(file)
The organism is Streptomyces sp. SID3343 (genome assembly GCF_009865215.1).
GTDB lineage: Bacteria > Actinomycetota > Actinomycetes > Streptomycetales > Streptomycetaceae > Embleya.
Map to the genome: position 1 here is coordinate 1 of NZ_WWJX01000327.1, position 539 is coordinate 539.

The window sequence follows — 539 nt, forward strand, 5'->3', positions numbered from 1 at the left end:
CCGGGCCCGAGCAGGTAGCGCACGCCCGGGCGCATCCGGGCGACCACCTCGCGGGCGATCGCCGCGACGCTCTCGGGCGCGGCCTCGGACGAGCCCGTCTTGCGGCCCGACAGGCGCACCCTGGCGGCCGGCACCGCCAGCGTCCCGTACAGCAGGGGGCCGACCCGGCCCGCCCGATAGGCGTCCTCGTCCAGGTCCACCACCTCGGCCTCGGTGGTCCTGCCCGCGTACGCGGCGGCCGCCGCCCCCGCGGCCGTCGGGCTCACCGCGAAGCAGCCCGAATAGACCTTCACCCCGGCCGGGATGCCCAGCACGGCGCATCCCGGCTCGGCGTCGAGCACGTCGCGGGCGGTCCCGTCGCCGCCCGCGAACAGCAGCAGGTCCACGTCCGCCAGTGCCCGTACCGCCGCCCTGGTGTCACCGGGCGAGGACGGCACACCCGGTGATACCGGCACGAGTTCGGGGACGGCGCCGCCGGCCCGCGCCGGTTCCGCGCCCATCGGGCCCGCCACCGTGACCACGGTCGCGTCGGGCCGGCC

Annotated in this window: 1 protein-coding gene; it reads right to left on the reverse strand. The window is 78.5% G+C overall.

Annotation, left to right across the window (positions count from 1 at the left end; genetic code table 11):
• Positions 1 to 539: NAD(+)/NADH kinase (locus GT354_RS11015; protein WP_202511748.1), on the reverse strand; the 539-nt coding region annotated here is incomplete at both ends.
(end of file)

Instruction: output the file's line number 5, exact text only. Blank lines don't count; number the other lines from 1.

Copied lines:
CCGGGCCCGAGCAGGTAGCGCACGCCCGGGCGCATCCGGGCGACCACCTCGCGGGCGATCGCCGCGACGCTCTCGGGCGCGGCCTCGGACGAGCCCGTCTTGCGGCCCGACAGGCGCACCCTGGCGGCCGGCACCGCCAGCGTCCCGTACAGCAGGGGGCCGACCCGGCCCGCCCGATAGGCGTCCTCGTCCAGGTCCACCACCTCGGCCTCGGTGGTCCTGCCCGCGTACGCGGCGGCCGCCGCCCCCGCGGCCGTCGGGCTCACCGCGAAGCAGCCCGAATAGACCTTCACCCCGGCCGGGATGCCCAGCACGGCGCATCCCGGCTCGGCGTCGAGCACGTCGCGGGCGGTCCCGTCGCCGCCCGCGAACAGCAGCAGGTCCACGTCCGCCAGTGCCCGTACCGCCGCCCTGGTGTCACCGGGCGAGGACGGCACACCCGGTGATACCGGCACGAGTTCGGGGACGGCGCCGCCGGCCCGCGCCGGTTCCGCGCCCATCGGGCCCGCCACCGTGACCACGGTCGCGTCGGGCCGGCC